Incremental institutional change: Does the temporal aspect matter?

Stream: Panel 53 - Australian Politics / Media & Politics: Policy Reform and Institutional Change 
Date: Tuesday, 27 September 2016
Time: 4.00 pm – 5.30 pm

Abstract

From an Historical Institutionalist perspective, this paper analyses changes to Australian institutions for regulating wages and employment conditions between 1983 and 2013. It argues this is a period of repeated, incremental institutional change that has transformed the Australian industrial relations system. It applies Mahoney and Thelen’s model of gradual institutional change designed to explain such cases of incremental institutional transformation. Its key variables for explaining the type of change exhibited are veto possibilities and discretion in rule enactment, which are both rated as either high or low. Despite intending to explain repeated incremental institutional changes, the model insufficiently accounts for the importance of time. In particular it assumes that actors’ preferences are formed in the context of stability regarding the veto possibilities and rule discretion variables. This analysis however indicates that these variables can change because of actors’ choices. This suggests the need to revise the model to reflect the role of time, and actors’ capacities to deliberately manipulate veto possibilities and rule discretion to shape the modes of change that manifest in the future.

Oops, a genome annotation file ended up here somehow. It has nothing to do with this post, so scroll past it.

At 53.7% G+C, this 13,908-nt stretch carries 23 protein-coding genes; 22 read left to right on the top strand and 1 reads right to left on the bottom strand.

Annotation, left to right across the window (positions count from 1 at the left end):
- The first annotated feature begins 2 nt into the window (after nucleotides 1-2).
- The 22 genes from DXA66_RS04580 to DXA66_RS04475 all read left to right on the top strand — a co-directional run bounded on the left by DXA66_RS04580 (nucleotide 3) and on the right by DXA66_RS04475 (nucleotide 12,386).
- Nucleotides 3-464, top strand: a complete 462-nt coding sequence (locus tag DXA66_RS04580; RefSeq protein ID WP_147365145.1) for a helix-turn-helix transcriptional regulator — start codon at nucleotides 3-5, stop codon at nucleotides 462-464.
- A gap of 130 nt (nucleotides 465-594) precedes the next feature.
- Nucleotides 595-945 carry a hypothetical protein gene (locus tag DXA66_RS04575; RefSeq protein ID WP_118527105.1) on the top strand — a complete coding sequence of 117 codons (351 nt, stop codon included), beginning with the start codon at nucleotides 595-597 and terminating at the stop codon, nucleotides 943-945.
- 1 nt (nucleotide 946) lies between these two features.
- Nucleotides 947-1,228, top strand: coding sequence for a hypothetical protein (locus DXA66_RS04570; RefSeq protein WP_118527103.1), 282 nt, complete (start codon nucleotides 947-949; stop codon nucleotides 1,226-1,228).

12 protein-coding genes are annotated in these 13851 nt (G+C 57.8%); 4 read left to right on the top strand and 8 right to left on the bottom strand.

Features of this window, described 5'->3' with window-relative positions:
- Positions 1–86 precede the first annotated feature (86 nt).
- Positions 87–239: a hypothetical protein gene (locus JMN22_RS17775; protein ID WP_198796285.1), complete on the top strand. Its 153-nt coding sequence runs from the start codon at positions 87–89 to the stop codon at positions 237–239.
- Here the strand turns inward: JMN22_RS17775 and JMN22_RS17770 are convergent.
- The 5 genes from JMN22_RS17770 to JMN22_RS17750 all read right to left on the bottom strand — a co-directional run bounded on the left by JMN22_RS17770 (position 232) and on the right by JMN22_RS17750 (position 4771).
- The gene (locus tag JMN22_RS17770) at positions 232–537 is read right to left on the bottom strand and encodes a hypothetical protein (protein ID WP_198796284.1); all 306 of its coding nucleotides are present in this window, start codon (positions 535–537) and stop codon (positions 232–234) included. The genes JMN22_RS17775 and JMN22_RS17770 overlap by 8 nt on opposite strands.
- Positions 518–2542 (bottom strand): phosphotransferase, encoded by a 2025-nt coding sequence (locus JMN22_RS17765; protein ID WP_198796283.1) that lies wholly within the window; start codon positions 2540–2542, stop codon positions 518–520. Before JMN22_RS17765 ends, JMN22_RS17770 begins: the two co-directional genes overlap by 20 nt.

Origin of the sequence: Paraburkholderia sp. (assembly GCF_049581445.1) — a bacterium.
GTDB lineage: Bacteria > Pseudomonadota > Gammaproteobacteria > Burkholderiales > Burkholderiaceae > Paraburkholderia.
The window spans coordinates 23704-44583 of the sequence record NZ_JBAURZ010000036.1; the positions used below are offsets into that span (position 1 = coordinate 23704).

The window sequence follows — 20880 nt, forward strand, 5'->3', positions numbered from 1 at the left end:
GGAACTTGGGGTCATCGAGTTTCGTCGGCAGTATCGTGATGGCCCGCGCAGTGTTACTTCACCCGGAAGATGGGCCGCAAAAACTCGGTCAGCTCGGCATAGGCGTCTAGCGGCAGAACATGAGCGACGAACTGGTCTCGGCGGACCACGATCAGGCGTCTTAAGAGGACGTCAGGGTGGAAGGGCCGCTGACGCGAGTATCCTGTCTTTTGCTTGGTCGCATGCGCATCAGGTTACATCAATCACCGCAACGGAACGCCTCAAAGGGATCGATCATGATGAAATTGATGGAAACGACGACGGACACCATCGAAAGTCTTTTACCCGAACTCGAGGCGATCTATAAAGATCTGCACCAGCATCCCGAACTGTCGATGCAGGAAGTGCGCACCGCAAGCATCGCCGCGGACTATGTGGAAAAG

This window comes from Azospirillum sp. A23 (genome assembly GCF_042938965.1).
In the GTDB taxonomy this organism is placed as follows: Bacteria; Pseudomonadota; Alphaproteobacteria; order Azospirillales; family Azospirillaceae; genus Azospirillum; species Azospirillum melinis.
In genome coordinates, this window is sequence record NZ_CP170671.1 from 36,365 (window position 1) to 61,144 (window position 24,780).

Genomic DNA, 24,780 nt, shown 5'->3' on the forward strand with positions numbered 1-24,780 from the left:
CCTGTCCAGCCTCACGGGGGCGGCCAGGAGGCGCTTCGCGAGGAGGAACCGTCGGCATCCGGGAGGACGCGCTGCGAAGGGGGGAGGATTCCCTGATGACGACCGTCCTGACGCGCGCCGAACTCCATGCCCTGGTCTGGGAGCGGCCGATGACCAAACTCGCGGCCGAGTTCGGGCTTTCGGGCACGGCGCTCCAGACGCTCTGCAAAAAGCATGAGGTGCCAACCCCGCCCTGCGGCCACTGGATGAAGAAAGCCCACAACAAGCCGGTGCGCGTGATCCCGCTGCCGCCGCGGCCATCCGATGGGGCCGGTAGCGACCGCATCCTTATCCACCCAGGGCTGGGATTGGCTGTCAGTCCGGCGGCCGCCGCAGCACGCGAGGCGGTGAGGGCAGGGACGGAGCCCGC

Author

Kurt Walpole (Presenter), University of Sydney
Kurt is a final year PhD candidate at the University of Sydney. His core research interests are in the effects of policy change on Australian industrial relations practices, particularly how wages and working conditions are set. His thesis analyses the evolution of Australia's industrial relations institutions between 1983 and 2013 and the process of change has been shaped by political contestation within institutional constraints.